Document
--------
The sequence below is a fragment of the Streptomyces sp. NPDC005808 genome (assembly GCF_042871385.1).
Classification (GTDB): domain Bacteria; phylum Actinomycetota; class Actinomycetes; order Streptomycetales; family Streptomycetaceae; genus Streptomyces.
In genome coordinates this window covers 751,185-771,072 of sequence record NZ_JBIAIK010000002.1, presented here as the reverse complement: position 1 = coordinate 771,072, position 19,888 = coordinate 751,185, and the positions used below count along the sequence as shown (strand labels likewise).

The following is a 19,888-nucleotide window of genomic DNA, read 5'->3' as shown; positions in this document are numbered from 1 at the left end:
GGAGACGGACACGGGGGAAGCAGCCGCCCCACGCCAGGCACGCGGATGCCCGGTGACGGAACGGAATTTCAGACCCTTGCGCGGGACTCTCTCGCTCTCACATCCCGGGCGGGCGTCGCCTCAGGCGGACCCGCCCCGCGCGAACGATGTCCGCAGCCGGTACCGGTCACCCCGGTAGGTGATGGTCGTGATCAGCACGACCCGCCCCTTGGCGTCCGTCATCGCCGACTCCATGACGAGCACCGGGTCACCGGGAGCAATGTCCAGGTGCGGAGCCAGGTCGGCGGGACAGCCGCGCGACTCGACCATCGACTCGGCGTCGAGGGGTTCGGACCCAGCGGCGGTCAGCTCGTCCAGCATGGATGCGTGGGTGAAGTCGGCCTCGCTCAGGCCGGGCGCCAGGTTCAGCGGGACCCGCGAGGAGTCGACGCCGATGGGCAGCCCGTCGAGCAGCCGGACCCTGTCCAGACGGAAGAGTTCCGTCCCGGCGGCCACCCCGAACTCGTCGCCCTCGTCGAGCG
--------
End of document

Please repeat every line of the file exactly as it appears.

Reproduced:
The sequence below is a fragment of the Streptomyces sp. NPDC005808 genome (assembly GCF_042871385.1).
Classification (GTDB): domain Bacteria; phylum Actinomycetota; class Actinomycetes; order Streptomycetales; family Streptomycetaceae; genus Streptomyces.
In genome coordinates this window covers 751,185-771,072 of sequence record NZ_JBIAIK010000002.1, presented here as the reverse complement: position 1 = coordinate 771,072, position 19,888 = coordinate 751,185, and the positions used below count along the sequence as shown (strand labels likewise).

The following is a 19,888-nucleotide window of genomic DNA, read 5'->3' as shown; positions in this document are numbered from 1 at the left end:
GGAGACGGACACGGGGGAAGCAGCCGCCCCACGCCAGGCACGCGGATGCCCGGTGACGGAACGGAATTTCAGACCCTTGCGCGGGACTCTCTCGCTCTCACATCCCGGGCGGGCGTCGCCTCAGGCGGACCCGCCCCGCGCGAACGATGTCCGCAGCCGGTACCGGTCACCCCGGTAGGTGATGGTCGTGATCAGCACGACCCGCCCCTTGGCGTCCGTCATCGCCGACTCCATGACGAGCACCGGGTCACCGGGAGCAATGTCCAGGTGCGGAGCCAGGTCGGCGGGACAGCCGCGCGACTCGACCATCGACTCGGCGTCGAGGGGTTCGGACCCAGCGGCGGTCAGCTCGTCCAGCATGGATGCGTGGGTGAAGTCGGCCTCGCTCAGGCCGGGCGCCAGGTTCAGCGGGACCCGCGAGGAGTCGACGCCGATGGGCAGCCCGTCGAGCAGCCGGACCCTGTCCAGACGGAAGAGTTCCGTCCCGGCGGCCACCCCGAACTCGTCGCCCTCGTCGAGCG